The negotiating peace process will certainly take more than a year to complete. 2024 is an election year in the US, but regardless of who the next president might be, Biden will have to stick to the plans because another Israeli-Palestinian conflagration will inescapably involve the US. It’s time for President Biden, who believes in a two-state solution, to put his foot down, no longer give Israel carte blanche to do as it pleases, and condition further support, financial and military, to genuine efforts to negotiate in good faith and reach a peace agreement.

Absent of UN action, the US should convene an international conference that includes representatives of the EU, the leading Arab states, the US, Israel, and the Palestinian Authority. The conference should issue a joint statement reinforcing the need for a two-state solution and the initiation of a process of reconciliation.

Saudi Arabia can complement the US initiative with its own most significant role by seizing on the breakdown in the Israeli-Palestinian relations and offering an unprecedented breakthrough to bring an end to the conflict. The Saudis should make it clear that once the war ends, they will be ready to normalize relations with Israel on the condition that a new Israeli government agree to a two-state solution and negotiate continuously until an agreement is reached. This war must end, leaving Hamas dramatically weakened and in disarray with limited arms. Nevertheless, Hamas’ ultimate defeat will not be on the battlefield, it will be by creating an alternative to Hamas’ governance from which the Palestinians will greatly benefit. That contrast ought to be made clearly and immediately to demonstrate to the Palestinians that Hamas was not only the enemy of Israel but the enemy of ordinary Palestinians. Yes, all Palestinians in Gaza want to live in peace and prosper but they were deprived of living a normal life because of Hamas’ violent resistance to Israel, squandering every resource to fight Israel while leaving the people despairing and hopeless.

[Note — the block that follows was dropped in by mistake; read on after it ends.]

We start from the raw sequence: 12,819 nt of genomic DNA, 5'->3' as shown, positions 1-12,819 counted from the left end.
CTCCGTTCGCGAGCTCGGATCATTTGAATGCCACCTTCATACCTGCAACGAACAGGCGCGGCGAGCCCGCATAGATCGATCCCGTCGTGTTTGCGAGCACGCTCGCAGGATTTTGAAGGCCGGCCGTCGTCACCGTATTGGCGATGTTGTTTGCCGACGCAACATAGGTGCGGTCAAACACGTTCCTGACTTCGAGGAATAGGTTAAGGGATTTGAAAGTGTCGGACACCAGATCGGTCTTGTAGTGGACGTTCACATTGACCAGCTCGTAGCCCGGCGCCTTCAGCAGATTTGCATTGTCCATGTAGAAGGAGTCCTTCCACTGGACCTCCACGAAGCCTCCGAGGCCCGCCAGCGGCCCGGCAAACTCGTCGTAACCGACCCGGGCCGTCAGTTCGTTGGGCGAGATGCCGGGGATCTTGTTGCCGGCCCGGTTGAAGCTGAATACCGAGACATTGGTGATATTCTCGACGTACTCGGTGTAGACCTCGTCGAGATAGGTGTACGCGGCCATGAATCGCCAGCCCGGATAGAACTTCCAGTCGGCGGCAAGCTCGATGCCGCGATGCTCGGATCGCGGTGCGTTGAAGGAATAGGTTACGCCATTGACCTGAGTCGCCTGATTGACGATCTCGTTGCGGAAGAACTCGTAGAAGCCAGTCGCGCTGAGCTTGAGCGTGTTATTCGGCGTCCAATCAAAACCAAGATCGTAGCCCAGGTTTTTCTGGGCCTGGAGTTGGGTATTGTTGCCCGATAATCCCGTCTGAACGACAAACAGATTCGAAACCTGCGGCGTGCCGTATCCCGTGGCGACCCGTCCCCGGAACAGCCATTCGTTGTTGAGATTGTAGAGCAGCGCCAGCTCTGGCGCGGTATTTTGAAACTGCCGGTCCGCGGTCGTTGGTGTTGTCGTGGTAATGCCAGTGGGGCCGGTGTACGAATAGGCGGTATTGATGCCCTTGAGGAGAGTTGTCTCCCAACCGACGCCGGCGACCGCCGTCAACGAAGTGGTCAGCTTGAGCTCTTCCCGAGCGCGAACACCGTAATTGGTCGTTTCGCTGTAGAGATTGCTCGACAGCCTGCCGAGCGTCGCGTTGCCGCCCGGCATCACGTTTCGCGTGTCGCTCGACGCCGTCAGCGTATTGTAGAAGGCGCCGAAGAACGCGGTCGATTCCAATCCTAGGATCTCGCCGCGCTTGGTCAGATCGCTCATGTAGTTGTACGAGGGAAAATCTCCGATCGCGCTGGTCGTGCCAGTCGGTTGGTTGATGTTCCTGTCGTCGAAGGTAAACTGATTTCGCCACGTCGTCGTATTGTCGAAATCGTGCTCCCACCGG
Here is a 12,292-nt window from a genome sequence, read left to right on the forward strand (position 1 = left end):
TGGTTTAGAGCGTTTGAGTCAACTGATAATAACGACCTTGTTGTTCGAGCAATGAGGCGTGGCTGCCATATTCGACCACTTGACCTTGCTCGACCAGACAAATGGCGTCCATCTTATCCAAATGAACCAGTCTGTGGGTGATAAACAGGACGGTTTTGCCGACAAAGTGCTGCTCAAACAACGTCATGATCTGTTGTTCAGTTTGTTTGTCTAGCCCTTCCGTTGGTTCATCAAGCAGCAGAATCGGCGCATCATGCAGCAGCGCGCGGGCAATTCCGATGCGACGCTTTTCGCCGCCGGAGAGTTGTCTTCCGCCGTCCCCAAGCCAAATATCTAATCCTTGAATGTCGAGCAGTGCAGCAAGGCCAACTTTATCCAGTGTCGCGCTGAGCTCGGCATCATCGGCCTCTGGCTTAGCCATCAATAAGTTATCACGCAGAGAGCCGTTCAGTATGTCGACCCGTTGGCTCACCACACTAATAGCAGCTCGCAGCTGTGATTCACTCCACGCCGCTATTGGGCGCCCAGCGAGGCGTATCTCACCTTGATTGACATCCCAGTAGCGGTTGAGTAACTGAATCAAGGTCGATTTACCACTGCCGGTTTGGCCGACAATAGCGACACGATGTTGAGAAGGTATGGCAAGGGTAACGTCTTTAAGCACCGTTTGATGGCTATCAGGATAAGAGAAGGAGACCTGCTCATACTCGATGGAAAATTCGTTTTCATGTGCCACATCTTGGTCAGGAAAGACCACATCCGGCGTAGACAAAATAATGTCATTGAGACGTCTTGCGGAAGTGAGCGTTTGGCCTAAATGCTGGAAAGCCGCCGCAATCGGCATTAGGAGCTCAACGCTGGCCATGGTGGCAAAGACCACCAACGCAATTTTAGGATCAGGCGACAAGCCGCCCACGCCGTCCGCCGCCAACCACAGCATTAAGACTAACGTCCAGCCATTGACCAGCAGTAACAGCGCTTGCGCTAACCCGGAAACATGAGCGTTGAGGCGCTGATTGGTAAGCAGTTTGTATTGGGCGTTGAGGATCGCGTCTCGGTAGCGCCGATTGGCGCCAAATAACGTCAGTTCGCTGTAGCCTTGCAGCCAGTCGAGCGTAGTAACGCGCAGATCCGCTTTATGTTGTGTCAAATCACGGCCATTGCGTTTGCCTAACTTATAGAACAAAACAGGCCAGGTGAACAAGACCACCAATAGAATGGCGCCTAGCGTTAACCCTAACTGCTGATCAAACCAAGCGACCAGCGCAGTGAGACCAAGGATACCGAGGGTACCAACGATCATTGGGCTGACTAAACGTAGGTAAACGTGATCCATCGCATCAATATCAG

Israel should not prolong this tragic war by even one unnecessary day. Indeed, if this war lasts another two or three months, it is almost certain that 20,000 to 30,000 Palestinians, mostly innocent civilians, and scores of Israeli soldiers will be killed. The continuation of the terrifying death and destruction in Gaza along with Israeli losses will only deepen the hate, enmity, and distrust between Israel and the Palestinians and make a solution to the conflict ever more intractable.